“Once you’ve read Gretchen Rubin’s tale of a year spent searching for satisfaction, you’ll want to start your own happiness project and get your friends and family to join you. This is the rare book that will make you both smile and think—often on the same page.”
–Daniel H. Pink, bestselling author of Drive
"A friendly, approachable, and compulsively readable narrative that will not only make you want to start your own happiness project but will also make you want to invite Rubin out for a cup of coffee."
–San Diego Union-Tribune
"For those who generally loathe the self-help genre, Rubin's book is a breath of peppermint-scented air. Well-researched and sharply written."
–The Cleveland Plain Dealer
"The Happiness Project made me happier by just reading it."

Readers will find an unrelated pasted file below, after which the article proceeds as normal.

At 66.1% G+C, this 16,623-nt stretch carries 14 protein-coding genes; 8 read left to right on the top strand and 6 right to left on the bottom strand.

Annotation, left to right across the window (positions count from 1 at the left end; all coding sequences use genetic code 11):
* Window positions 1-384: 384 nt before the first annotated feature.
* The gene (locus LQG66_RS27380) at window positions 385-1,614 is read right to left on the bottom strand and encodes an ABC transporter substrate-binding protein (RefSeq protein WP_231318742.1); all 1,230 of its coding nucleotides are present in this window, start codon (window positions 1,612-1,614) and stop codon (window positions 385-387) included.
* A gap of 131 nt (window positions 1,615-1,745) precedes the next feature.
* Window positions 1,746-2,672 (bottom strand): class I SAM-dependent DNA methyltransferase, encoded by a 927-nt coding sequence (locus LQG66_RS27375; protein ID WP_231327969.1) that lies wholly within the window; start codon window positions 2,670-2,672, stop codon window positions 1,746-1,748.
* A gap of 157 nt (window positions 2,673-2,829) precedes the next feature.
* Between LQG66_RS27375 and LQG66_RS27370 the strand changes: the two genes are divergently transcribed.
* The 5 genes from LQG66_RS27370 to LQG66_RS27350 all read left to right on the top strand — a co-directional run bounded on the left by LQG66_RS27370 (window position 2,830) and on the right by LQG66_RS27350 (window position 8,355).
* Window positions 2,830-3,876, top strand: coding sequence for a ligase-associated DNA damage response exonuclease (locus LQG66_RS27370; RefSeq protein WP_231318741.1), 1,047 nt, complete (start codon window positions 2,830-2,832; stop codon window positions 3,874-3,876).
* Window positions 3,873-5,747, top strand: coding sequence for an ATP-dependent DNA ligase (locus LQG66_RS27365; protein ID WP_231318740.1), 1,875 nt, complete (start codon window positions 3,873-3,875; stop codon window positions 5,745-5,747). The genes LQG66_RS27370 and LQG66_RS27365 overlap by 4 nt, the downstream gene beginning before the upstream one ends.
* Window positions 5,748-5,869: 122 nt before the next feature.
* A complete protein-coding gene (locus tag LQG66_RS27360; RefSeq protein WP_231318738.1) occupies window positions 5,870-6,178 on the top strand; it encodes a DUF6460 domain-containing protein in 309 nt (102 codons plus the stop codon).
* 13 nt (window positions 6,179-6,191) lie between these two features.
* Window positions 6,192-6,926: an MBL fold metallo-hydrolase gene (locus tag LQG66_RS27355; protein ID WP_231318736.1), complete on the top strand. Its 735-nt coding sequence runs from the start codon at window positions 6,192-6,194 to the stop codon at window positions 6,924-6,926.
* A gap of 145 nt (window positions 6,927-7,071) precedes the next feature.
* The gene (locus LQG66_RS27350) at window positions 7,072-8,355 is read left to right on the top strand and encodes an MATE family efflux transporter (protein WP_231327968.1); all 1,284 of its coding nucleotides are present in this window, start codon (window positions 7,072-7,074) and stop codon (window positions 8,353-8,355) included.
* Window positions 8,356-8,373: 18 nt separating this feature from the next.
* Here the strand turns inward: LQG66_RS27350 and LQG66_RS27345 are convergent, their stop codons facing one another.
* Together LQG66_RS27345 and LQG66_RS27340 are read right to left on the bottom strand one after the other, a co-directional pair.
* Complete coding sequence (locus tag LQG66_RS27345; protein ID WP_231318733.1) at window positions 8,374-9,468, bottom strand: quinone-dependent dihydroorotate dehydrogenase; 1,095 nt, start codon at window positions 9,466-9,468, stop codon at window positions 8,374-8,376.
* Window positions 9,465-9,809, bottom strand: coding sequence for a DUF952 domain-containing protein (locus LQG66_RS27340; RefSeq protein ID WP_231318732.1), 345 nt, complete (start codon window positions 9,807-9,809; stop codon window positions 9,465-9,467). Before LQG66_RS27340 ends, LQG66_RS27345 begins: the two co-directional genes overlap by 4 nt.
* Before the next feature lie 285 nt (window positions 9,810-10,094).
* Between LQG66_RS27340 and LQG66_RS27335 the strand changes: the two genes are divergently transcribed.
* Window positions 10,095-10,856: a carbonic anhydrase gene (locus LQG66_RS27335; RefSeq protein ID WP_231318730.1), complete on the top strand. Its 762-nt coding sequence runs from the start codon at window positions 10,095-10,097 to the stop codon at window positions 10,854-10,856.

“An enlightening, laugh-aloud read…Filled with open, honest glimpses into [Rubin’s] real life, woven together with constant doses of humor.”
–Christian Science Monitor
“Whether you devote a day or a year, The Happiness Project can give you the tools to find lasting fulfillment.”
“Gretchen's compelling voice, great stories, and first person-perspective…make the book simply irresistible.”
–Bob Sutton, Stanford Professor and author of Weird Ideas That Work
“A cross between the Dalai Lama’s The Art of Happiness and Elizabeth Gilbert’s Eat, Pray, Love, seamlessly buttressed by insights from sources as diverse as psychological scientists, novelists, poets, and philosophers, Gretchen Rubin’s book is one that readers will revisit again and again as they seek to fulfill their own dreams for happiness.”
–Sonja Lyubomirsky, author of The How of Happiness
Harmony, 9780307886798, 304pp.
Publication Date: December 31, 2013
About the Author
Conversation Starters from ReadingGroupChoices.com
What does the term “home” mean to you? Do you agree with Rubin that it’s one of the most important elements to your happiness? Do you have more than one place that you call “home”?